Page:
By Sonja Basha
“I am because I choose to liberate myself from my own fears.”
I am because I mourn. I am because I exist.
I exist in a world that is constantly erasing my fullest identity, in a society where living safe means denying my margins.
I am Muslim, I am queer, and I exist.
It’s June. This year it is the holiest of months. The month where I get to observe Ramadan and become closer to myself and my relationship to my spirit.
It’s June, which means it’s pride, and I get to celebrate myself, my relationships, and my love. It’s June, and I am mourning the loss of lives. I am mourning living in a nation where violent rhetoric is used to pit us against each other, to pit myself against me. If we ever needed an intersectional analysis of the world, the time is now.
On the morning of Sunday, June 12th, I slept in after a redeye flight from Brooklyn back to Seattle. I had spent a magical weekend celebrating Brooklyn pre-pride at packed dance parties surrounded by the beauty and style of other Brown and Black Queerdos. Dancing until 4 am to deep house, funk, and Cumbia, my soul felt rejuvenated and open to celebrate my community at the club. I spent the week welcoming in Ramadan, and connecting with other Queer Muslims from NYU. I rested in peace waking up knowing that I had community, felt affirmed, and arrived safe back to the comfort of my partner and my family. Then, I opened up a text from my sister. It read “I can’t understand like you do but I am always by your side.. Deserving a world free from judgment and safe from harm” My heart dropped, and I immediately knew that a tragedy beyond measure had occurred.
Related: Hillary Clinton Called Orlando Shooting “Act of Radical Islam” Despite Being Anti-LGBT Most of Career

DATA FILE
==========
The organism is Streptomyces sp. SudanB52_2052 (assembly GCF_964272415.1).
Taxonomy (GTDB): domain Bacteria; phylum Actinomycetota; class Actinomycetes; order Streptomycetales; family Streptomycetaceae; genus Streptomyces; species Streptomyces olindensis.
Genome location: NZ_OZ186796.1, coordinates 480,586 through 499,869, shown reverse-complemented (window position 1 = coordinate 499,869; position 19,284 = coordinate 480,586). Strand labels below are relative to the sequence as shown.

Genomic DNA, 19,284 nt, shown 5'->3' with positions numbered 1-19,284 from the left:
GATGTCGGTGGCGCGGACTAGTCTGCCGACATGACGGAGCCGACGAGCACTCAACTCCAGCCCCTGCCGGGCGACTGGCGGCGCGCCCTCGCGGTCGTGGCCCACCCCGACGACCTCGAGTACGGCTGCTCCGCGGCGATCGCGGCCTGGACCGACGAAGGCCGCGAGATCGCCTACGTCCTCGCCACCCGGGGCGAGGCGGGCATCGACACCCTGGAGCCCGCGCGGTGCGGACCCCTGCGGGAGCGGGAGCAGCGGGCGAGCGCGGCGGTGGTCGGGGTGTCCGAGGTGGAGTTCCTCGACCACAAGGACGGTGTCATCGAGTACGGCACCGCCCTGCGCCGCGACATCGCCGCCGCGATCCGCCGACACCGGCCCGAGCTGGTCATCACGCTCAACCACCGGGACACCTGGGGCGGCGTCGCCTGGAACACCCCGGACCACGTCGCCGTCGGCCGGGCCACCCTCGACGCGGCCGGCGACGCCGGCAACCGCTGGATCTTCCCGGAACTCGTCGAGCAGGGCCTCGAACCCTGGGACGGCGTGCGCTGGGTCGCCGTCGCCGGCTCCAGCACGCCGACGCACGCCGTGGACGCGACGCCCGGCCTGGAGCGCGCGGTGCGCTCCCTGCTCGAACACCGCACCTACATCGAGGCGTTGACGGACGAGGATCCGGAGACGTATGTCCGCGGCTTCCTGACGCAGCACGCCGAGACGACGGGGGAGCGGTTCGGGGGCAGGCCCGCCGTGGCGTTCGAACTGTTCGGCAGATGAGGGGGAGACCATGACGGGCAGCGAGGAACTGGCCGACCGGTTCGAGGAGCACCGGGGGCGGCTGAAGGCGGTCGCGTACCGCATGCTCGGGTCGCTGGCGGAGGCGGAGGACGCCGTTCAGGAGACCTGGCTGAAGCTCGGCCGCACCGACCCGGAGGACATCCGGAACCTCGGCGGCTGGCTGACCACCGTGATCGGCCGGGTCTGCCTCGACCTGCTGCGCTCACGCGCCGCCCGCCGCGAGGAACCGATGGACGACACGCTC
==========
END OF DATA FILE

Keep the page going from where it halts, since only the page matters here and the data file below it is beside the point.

Tears ran down my face as more texts, more notifications, and more horrific news fled my phone. Tears continue to run down my face as waves of grief flood over me with the growing news propaganda and new information about the Orlando mass shooting victims come to surface. Was it internalized homophobia and ‘body terrorism’ committed by a perpetrator of self-hatred and bigotry? Was it deeply embedded mental illness that was cradled by our countries obsession with guns? I refuse to allow the narrative of the killer to be centered in a way that erases the reality of my community from its own history.
Through the horror, I am standing strong with my LGBTQ community to combat more hate and any more violence; I am standing here Alhamdulillah. I am able to sift through the mainstream media’s violent agenda to expand and center the narrative- shedding light on the victims and the QTPOC family. Through tragedy, a movement of solidarity is arising to create a culture of being together. We are uplifting one another to be seen, to be heard, and to demand the truth be known. We are ready for those who choose to fight to bring us down because we are choosing to stand hand in hand. For those who are attempting to pass anti-LGBTQ bills. For those who choose to continually scapegoat Muslim-Americans as responsible for terrorism. For all those who are erasing the trans, gender nonconforming, and latinx experiences, we are ready to speak to the culture that created this murderer and continues to oppress those most vulnerable.
Related: To My Fellow QTPOC Mourning the Orlando Pulse Shooting: We Need to Love Each Other
I live in a worldview where violence is a constant. Where simply existing in my own body as a genderqueer Muslim immigrant means that I am continually combatting harmful gazes, the policing of my body, and harmful threats. For me, to simply exist is to resist. Violence does not represent me. Violence does not represent us. The Community and culture of violence is rooted in the power of hate and discrimination. Lasting change and community accountability comes from compassionate, critical, and complex world views. The fact that people are shocked that the intersection of being Queer and being Muslim can be held by one person goes to show how narrow, how limited, and how hegemonic we are taught to see the world.
We will not allow tragedy to divide us. We cannot continue to shield ourselves from the power of our dynamic beauty because we fear being seen as our whole and true selves. We are not safe, and we do not fear being free.
As we mourn and move forward: every article that you read, every news clip that you see, and every conversation that you have, know that the LGBT community and our Muslim family are not separate. We mourn together. It is not simply that I exist, it is that we Co-exist in a world that centers white-supremacy, dominating Christianity, and conservative narratives of violence that work to erase us. We are Muslim, we are queer, and we exist.